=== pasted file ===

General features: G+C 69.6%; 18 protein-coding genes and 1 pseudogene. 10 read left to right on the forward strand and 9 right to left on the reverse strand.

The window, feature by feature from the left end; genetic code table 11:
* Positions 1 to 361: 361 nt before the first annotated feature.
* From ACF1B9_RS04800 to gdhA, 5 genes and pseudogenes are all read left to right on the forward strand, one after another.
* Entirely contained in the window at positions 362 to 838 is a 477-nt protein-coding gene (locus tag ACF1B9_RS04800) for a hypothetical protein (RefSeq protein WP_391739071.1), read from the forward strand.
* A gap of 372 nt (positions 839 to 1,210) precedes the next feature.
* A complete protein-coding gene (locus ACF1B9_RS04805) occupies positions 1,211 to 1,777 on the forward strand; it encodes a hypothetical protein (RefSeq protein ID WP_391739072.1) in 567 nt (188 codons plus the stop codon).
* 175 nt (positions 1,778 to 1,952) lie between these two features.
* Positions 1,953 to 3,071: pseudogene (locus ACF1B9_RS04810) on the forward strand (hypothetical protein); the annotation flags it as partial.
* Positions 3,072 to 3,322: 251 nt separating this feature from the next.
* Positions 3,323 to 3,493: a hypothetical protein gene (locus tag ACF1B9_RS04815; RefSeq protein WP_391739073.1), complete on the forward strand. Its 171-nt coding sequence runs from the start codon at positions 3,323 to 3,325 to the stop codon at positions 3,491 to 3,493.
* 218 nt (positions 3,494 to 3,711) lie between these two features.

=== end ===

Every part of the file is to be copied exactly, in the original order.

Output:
General features: G+C 69.6%; 18 protein-coding genes and 1 pseudogene. 10 read left to right on the forward strand and 9 right to left on the reverse strand.

The window, feature by feature from the left end; genetic code table 11:
* Positions 1 to 361: 361 nt before the first annotated feature.
* From ACF1B9_RS04800 to gdhA, 5 genes and pseudogenes are all read left to right on the forward strand, one after another.
* Entirely contained in the window at positions 362 to 838 is a 477-nt protein-coding gene (locus tag ACF1B9_RS04800) for a hypothetical protein (RefSeq protein WP_391739071.1), read from the forward strand.
* A gap of 372 nt (positions 839 to 1,210) precedes the next feature.
* A complete protein-coding gene (locus ACF1B9_RS04805) occupies positions 1,211 to 1,777 on the forward strand; it encodes a hypothetical protein (RefSeq protein ID WP_391739072.1) in 567 nt (188 codons plus the stop codon).
* 175 nt (positions 1,778 to 1,952) lie between these two features.
* Positions 1,953 to 3,071: pseudogene (locus ACF1B9_RS04810) on the forward strand (hypothetical protein); the annotation flags it as partial.
* Positions 3,072 to 3,322: 251 nt separating this feature from the next.
* Positions 3,323 to 3,493: a hypothetical protein gene (locus tag ACF1B9_RS04815; RefSeq protein WP_391739073.1), complete on the forward strand. Its 171-nt coding sequence runs from the start codon at positions 3,323 to 3,325 to the stop codon at positions 3,491 to 3,493.
* 218 nt (positions 3,494 to 3,711) lie between these two features.